A Travellerspoint blog

By this Author: AmyERichards

They Even Fried The Carrot Cake!

On our diet here...

So friends and family have been asking about food since we’ve been here: mostly, “how is it?” Generally speaking, Latin American cuisine consists of rice, beans, root vegetables, plantains and corn. Supplement these basic food stuffs with arepas (or any variety of corn-based pancake or tortilla), dozens of varieties of delicious fruits, fried pig and chicken parts. Jumble this around, mix some of it in bowls, and you have what you generally eat throughout the day, every day here.

I don’t get too tired of rice and beans and fruits and veggies, but it gets pretty tough to sustain ourselves in any healthy way when the only options on the road are fried… everything. There’s fried chicken, fried chicken pastries, fried empanadas, fried chicharron (pig skin), fried cow intestine, fried fish on the bone, fried plantains, fried mashed potatoes, fried potato chips, fried and battered rice cakes, fried yucca, fried doughballs, fried onion rings, and fried corn cakes: kind of like your good ole’ people’s fair back in the States.

To say the least, we’ve jumped at the chance to buy granola and raisins and fruit and carrots to travel with, so as not to saturate our bodies too much in the saturated-fats buffet here. Still, it’s impossible to avoid having to eat at least a few fried foods a day… T.L. isn’t complaining too much about it really.

Why so much fried food? Well, foods are generally prepared stovetop, as most people do not have an oven in the home. In addition, the best option for street vendors is portable burners. So the quickest and easiest prep, which doesn’t require much seasoning or special ingredients, is frying. When I talk about heavily fried foods, this means, if you place your fried food on a stack of napkins, it will soak through around 15, while still leaving an oil mark on the table.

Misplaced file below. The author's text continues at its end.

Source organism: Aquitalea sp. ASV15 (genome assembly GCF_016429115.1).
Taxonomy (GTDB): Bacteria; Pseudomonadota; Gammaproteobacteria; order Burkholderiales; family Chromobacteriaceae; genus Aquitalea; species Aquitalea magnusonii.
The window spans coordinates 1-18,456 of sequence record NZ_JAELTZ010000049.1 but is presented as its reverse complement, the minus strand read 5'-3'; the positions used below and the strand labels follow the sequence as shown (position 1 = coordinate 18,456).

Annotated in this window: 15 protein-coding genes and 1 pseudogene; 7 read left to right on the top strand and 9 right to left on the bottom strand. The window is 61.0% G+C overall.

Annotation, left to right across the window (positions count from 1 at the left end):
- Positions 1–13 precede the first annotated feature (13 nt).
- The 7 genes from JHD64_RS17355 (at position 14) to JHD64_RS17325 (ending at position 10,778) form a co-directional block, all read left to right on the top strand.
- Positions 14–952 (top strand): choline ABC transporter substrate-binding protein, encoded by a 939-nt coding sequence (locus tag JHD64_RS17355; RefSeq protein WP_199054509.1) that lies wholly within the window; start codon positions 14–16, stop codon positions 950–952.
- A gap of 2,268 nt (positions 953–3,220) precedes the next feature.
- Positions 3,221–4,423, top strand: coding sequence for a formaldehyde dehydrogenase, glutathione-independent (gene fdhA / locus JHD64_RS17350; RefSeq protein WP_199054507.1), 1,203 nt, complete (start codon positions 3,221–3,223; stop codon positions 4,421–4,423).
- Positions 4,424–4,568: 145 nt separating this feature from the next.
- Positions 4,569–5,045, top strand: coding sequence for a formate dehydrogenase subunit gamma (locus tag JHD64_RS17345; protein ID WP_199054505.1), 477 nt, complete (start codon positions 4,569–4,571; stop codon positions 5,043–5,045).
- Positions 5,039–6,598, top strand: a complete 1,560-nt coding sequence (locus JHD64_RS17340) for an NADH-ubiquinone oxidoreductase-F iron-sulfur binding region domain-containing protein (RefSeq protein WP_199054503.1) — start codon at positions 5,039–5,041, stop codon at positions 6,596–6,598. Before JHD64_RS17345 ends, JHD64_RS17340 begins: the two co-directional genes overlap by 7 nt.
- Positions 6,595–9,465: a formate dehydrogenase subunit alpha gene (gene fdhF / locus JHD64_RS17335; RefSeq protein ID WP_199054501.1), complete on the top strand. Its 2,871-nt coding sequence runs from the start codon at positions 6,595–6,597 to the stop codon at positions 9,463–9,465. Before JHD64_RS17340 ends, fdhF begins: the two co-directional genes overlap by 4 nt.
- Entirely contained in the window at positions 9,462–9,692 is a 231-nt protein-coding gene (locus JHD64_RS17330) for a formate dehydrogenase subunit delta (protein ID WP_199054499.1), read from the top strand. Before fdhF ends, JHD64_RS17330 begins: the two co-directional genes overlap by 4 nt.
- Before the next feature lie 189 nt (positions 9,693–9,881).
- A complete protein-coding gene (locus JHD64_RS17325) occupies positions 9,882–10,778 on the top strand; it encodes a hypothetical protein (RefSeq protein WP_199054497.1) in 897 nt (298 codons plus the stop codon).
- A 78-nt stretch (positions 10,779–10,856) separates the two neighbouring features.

We had a menu-of-the-day meal recently (they usually come with 2-3 courses and a juice, and can be found at any number of small eateries that line every town)… This one included soup and salad and carrot cake, so I was pretty excited. When our meal came, T.L. asked what I thought the little fried thing was on our plates, and I said “Who knows? Just another little fried thing...” We both bit in, and said wow, that is super fried and really delicious, but what is it? Then I saw some trace of a shaving of carrot… it was the carrot cake! They battered… and fried… the carrot cake! The default healthy dessert! The sacrilege! They knew it would be delicious! So I let T.L. finish mine, as it was very rich, and I supplemented with some ice-cream later that night.

The Colombian diet is also heavy in meat: pork, beef, chicken, lamb, sausages, hotdogs, hamburgers etc. so for a mostly non-meat eating person, I’ve had to slowly introduce more meat into the diet. While T.L. had been thoroughly enjoying our vegetarian meals at Organizmo, his only birthday wish had been for meat. So, I set off to town with Itamar, a vegetarian, in search of birthday supplies. We thought we had done a good job buying some raw red meat and chicken, until T.L. told me, post-barbecue, he wasn’t even sure it was meat.

Thus far in Ecuador, however, we’ve tried a large selection of tasty, less-fried snacks, and we’ve been able to make some of our own food again at our WWOOF site in Baños and couchsurfing. So we’ve made it so far without having to eat guinea pig, but it’s coming sooner than later. House-pet-impaled-on-metal-stick-over-hot-coals (cuy) has yet to ignite my appetite, but who knows what we’ll eat at the end of a treacherous day of hiking!

Posted by AmyERichards 15:33 Archived in Colombia Tagged rice cake corn foods carrot colombia ecuador fried beans Comments (0)